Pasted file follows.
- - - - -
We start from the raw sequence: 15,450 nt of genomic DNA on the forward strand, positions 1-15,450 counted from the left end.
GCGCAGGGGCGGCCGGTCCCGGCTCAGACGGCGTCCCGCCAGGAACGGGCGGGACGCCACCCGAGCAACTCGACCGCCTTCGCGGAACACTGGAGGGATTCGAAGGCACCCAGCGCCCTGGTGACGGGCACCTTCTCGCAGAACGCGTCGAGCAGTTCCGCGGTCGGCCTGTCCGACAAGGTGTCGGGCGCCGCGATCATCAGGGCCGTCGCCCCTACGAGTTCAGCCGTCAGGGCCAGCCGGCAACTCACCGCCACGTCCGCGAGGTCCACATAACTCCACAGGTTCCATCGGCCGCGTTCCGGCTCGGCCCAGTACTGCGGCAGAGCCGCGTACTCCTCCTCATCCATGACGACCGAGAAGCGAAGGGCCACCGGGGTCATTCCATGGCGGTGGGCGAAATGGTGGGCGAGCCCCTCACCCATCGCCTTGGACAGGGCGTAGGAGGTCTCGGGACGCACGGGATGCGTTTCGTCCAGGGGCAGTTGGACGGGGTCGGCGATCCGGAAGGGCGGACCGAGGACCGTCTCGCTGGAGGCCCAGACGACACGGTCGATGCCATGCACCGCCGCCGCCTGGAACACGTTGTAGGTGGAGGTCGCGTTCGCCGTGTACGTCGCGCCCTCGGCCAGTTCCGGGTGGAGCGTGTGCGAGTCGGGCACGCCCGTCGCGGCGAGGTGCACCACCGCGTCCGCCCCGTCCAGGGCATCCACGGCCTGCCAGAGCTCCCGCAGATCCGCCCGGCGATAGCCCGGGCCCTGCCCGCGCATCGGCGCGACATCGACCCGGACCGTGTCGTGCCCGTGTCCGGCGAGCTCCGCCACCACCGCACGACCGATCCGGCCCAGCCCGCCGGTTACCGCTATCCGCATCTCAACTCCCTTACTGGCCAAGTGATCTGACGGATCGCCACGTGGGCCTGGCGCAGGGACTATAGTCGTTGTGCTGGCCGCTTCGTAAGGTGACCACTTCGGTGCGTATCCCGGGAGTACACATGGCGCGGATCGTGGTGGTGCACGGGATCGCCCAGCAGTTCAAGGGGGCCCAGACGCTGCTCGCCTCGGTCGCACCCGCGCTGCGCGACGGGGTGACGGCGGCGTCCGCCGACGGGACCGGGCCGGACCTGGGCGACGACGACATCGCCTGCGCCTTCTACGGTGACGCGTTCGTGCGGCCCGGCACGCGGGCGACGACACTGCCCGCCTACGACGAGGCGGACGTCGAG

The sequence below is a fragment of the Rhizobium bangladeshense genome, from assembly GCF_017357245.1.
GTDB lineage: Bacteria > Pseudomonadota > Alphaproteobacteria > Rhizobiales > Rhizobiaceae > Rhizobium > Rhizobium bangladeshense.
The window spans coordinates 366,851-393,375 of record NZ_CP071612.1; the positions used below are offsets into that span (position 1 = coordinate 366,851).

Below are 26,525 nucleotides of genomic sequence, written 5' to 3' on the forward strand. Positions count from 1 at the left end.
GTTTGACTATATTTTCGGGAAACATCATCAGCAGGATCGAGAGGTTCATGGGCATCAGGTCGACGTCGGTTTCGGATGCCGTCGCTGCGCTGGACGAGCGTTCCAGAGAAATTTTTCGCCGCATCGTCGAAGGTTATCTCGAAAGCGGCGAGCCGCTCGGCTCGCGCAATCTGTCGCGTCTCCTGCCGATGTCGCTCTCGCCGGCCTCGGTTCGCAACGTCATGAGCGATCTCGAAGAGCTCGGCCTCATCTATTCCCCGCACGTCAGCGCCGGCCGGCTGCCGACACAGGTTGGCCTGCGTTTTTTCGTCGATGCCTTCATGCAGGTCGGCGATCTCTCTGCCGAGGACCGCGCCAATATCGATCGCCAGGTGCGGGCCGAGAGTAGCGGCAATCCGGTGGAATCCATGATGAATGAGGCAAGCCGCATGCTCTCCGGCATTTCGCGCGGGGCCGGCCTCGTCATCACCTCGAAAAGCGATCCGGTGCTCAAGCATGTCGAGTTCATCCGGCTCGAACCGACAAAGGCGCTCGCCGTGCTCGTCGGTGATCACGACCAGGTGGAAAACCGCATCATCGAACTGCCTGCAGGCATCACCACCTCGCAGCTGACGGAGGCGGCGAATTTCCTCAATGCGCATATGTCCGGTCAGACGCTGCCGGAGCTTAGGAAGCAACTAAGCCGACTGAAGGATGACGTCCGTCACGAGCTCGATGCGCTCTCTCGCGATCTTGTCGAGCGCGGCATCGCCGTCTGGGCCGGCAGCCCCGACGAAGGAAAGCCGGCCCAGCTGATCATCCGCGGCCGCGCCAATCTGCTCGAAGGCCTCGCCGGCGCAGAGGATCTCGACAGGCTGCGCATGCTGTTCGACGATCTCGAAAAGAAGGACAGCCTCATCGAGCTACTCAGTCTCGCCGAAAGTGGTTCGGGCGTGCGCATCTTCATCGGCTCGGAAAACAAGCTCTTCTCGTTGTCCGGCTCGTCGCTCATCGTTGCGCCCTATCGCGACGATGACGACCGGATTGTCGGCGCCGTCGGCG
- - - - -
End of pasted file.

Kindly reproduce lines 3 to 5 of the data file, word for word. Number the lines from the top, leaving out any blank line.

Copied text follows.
The sequence below is a fragment of the Rhizobium bangladeshense genome, from assembly GCF_017357245.1.
GTDB lineage: Bacteria > Pseudomonadota > Alphaproteobacteria > Rhizobiales > Rhizobiaceae > Rhizobium > Rhizobium bangladeshense.
The window spans coordinates 366,851-393,375 of record NZ_CP071612.1; the positions used below are offsets into that span (position 1 = coordinate 366,851).